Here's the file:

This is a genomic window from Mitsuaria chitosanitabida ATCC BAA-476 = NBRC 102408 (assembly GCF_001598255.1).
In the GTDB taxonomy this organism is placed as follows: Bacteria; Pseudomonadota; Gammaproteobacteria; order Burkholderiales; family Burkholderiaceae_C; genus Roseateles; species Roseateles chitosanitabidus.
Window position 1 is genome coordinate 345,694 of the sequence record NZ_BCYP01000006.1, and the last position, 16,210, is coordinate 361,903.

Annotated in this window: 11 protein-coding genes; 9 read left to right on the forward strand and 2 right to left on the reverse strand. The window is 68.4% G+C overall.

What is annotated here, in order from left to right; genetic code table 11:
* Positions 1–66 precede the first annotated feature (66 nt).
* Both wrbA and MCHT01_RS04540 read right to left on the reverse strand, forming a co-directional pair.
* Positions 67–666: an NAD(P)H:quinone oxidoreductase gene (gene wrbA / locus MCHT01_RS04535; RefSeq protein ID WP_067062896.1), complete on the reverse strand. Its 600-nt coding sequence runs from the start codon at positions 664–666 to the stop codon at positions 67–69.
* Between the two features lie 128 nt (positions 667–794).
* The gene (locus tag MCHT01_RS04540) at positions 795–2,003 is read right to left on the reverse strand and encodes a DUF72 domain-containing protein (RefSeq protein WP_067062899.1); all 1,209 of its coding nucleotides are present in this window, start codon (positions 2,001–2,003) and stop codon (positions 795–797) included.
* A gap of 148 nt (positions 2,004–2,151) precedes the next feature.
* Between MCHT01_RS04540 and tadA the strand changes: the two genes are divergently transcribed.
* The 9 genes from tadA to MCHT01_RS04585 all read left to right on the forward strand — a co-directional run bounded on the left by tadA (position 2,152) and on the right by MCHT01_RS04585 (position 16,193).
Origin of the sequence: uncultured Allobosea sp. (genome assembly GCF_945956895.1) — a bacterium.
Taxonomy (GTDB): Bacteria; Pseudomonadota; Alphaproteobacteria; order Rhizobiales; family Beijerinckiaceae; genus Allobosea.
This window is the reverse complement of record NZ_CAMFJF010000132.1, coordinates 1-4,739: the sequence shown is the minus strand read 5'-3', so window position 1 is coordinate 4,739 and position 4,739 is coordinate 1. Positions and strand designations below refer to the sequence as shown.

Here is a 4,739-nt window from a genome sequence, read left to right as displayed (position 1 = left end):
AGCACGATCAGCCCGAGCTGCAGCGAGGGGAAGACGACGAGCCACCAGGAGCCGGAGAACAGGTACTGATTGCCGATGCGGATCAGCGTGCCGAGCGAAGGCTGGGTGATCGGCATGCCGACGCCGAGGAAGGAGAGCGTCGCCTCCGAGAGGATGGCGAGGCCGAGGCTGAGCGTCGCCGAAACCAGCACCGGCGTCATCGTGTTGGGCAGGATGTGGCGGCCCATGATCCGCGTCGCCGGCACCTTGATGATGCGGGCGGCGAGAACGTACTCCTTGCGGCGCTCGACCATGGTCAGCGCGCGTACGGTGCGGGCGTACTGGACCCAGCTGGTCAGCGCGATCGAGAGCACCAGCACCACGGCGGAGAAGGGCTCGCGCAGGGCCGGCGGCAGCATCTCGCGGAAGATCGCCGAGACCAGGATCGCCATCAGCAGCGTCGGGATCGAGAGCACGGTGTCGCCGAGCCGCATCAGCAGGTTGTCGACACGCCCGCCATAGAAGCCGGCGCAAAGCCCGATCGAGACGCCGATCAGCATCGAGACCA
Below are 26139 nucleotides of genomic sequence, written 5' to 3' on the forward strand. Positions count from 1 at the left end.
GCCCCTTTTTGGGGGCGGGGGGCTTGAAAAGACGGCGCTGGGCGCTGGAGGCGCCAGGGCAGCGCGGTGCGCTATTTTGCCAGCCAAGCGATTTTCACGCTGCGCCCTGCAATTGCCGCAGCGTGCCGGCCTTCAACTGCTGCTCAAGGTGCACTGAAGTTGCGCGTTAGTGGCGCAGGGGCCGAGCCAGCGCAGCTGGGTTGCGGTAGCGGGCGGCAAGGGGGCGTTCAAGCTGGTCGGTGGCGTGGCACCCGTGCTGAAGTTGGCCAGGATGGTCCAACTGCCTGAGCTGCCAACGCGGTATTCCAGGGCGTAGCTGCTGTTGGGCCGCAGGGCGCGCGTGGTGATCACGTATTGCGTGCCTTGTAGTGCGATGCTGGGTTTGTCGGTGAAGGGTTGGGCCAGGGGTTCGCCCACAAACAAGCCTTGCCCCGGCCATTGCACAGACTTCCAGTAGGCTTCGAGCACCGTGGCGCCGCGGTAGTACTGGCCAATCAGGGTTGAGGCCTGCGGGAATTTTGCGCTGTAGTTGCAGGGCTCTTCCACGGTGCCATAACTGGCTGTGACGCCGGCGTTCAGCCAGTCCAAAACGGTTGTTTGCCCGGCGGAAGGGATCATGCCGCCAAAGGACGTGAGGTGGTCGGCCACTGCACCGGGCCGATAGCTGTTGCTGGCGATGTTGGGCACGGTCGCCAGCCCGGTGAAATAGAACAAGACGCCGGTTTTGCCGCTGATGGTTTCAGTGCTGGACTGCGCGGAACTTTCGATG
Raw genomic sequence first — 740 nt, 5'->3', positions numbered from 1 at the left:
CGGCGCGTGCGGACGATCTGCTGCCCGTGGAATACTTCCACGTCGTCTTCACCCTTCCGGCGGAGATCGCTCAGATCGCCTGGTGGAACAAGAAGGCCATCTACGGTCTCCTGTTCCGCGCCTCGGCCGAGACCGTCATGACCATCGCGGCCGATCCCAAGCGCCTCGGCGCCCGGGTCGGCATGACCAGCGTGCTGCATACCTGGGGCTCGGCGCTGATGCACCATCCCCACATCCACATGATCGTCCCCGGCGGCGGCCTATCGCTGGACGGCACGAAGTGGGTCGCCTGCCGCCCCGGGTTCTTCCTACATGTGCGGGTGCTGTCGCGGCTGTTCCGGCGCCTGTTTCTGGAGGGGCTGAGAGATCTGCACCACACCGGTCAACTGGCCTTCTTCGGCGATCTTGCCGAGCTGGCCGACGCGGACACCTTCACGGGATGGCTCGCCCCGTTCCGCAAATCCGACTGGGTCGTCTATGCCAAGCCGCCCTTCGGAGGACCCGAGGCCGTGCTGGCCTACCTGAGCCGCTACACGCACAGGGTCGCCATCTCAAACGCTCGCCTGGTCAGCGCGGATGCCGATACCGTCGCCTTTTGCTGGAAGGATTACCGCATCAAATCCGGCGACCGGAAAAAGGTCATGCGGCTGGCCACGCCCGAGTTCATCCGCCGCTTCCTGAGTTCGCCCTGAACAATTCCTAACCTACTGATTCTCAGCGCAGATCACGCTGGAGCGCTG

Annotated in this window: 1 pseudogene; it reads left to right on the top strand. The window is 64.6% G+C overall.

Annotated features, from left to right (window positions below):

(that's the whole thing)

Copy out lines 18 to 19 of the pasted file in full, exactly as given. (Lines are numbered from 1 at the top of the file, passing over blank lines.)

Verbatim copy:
AGCACGATCAGCCCGAGCTGCAGCGAGGGGAAGACGACGAGCCACCAGGAGCCGGAGAACAGGTACTGATTGCCGATGCGGATCAGCGTGCCGAGCGAAGGCTGGGTGATCGGCATGCCGACGCCGAGGAAGGAGAGCGTCGCCTCCGAGAGGATGGCGAGGCCGAGGCTGAGCGTCGCCGAAACCAGCACCGGCGTCATCGTGTTGGGCAGGATGTGGCGGCCCATGATCCGCGTCGCCGGCACCTTGATGATGCGGGCGGCGAGAACGTACTCCTTGCGGCGCTCGACCATGGTCAGCGCGCGTACGGTGCGGGCGTACTGGACCCAGCTGGTCAGCGCGATCGAGAGCACCAGCACCACGGCGGAGAAGGGCTCGCGCAGGGCCGGCGGCAGCATCTCGCGGAAGATCGCCGAGACCAGGATCGCCATCAGCAGCGTCGGGATCGAGAGCACGGTGTCGCCGAGCCGCATCAGCAGGTTGTCGACACGCCCGCCATAGAAGCCGGCGCAAAGCCCGATCGAGACGCCGATCAGCATCGAGACCA
Below are 26139 nucleotides of genomic sequence, written 5' to 3' on the forward strand. Positions count from 1 at the left end.